Wednesday, February 11, 2015

`Springtime Art in Any Culture'

On the next-to-last page of Rendez-vous with Art (Thames and Hudson, 2014), by Philippe de Montebello and Martin Gayford, is a photograph of a bird in profile sketched on a fragment of stone. The drawing might have been made by a gifted and very careful child. The legs, eyes and beak are black; the body, wings and tail, reddish brown. The poignancy of the bird’s slightness and delicacy, and the solemnity of the rendering, are emphasized by the choice of “canvas” – a rough-faced fragment of buff-colored limestone. 

From 1977 to 2008, de Montbello served as director of the Metropolitan Museum of Art. Gayford is an English art critic. Rendez-vous with Art recounts their conversations while visiting art museums in the United States and Europe. The book is a chronicle of two learned, deeply civilized men talking about what they love. The drawing of the bird is reproduced in the final chapter, “Fragments.” In the notes, it is identified as “sketch of a swallow on an ostracon, Egypt; Thebes, Deir el-Bahri, Hatshepsut Hole (depression east of temple of Thutmose III), New Kingdom, 18th dynasty.” It was drawn about 3,500 years ago and might have been drawn yesterday. It was acquired by the Metropolitan in 1923, one year after the discovery of King Tutankhamun’s tomb. The reader views the drawing after de Montebello suggests he and Gayford examine a vitrine holding fragments of stone in the Met’s Egyptian galleries. De Montebello says:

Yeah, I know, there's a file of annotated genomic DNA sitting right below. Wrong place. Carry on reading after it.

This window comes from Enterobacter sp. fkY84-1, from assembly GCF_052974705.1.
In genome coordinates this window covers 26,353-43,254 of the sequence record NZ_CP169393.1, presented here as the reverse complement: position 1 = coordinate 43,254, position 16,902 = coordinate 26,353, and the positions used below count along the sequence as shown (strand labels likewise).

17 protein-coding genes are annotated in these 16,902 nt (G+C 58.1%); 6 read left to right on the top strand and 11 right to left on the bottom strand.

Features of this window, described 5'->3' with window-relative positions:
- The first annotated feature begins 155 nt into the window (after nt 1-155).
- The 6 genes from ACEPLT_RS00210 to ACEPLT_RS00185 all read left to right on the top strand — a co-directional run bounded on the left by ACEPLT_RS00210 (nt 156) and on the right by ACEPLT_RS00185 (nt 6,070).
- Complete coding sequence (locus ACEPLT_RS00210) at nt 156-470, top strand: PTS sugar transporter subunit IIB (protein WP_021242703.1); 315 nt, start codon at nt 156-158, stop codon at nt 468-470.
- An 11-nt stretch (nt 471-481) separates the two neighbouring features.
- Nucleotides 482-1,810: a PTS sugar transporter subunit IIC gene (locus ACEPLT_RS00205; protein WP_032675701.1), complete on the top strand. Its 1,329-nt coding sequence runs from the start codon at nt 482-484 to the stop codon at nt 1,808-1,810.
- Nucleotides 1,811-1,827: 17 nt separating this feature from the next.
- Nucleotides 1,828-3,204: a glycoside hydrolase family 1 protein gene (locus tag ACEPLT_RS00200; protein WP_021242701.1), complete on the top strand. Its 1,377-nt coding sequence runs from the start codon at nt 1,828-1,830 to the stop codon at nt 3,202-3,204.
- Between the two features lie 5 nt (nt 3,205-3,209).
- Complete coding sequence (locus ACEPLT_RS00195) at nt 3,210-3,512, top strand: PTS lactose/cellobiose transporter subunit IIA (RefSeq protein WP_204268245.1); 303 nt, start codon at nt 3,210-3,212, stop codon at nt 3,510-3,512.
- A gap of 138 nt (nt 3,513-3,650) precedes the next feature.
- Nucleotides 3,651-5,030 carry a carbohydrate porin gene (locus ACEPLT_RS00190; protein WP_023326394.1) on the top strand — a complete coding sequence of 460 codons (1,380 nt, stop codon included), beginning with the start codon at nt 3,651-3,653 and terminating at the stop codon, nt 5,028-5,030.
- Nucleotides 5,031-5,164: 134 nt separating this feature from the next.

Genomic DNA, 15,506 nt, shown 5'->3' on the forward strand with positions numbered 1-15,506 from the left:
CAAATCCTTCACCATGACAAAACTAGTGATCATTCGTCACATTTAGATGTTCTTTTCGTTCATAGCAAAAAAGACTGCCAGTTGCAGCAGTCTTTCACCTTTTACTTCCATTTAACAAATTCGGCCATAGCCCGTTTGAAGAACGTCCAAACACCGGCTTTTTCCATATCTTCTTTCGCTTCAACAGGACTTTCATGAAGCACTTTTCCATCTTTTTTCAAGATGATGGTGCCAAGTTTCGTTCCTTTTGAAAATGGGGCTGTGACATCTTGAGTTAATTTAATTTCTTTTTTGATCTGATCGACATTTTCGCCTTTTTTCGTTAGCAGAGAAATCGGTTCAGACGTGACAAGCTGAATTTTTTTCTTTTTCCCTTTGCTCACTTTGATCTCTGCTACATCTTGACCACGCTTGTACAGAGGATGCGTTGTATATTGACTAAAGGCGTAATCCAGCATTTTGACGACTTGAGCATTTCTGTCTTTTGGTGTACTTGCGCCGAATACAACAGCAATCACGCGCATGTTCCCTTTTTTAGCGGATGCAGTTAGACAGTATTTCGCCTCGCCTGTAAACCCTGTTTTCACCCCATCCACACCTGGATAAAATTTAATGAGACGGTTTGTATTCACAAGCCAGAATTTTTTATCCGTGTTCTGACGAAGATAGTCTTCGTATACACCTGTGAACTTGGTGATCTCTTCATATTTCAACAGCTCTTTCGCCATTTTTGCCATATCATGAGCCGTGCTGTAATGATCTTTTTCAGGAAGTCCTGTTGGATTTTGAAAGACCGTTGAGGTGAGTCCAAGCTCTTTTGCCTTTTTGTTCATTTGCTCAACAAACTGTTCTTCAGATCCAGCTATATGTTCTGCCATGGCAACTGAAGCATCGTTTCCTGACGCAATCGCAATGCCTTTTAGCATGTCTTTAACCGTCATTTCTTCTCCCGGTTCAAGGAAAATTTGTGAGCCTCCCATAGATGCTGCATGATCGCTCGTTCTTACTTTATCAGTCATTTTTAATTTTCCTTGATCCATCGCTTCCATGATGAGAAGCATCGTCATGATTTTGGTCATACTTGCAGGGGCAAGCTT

“…it would be so easy just to walk past it, but we would be missing something really quite special, a group of very modest, indeed even seemingly inconsequential stone shards. Small flakes of limestone that are called ostraca (the word has the same root as ostracize—things that you discard).” 

Ostraca is new to me (and my spell-check software). The OED gives “a potsherd (or occas.: a piece of limestone) used in the ancient world as a writing surface, esp. for votive or hieratic purposes or (in Greek cities) for voting in an ostracism.” The word is rooted in the Greek στρακον, earthen vessel, potsherd, hard shell.” It shares the same Indo-European base as the word for bone. De Montebello likens the Egyptian ostraca to artists’ sketchbooks, “either to make a model for a sculptor or as practice for the writing of image-based hieroglyphics (this sparrow [which is what the drawing resembles more than a swallow] may be one of these), or simply as quick sketches to flex the hand.” De Montebello’s explanation highlights the impression of common humanity given by the drawing of the bird. There’s nothing alien or exotic about it. It’s what I would draw if I had the gift of drawing. De Montebello puts it more eloquently: 

“These ostraca show us that even Egyptian sculptors of time-defying monuments left drawings as free and personal as those of any modern artist. Looking at these we feel as if we were standing at the elbow of the Egyptian master as he draws for himself; it’s like eavesdropping on antiquity.” 

In the volume’s final words, Gayford says: “Our book is composed of fragments: conversations, thoughts, reactions, words and silences in front of great works of art. Let’s leave it now with these humble objects, each of which takes us back to a moment of feeling and thought and energy thousands of years ago.” Guy Davenport, as civilized a man as any I have known, would have recognized kindred spirits here, in de Montebello, in Gayford and most of all in the anonymous Egyptian artist. He reminds us in “The Symbol of the Archaic” (The Geography of the Imagination, 1981): “Archaic art, then, was springtime art in any culture.”

1 comment:

Dave Lull said...
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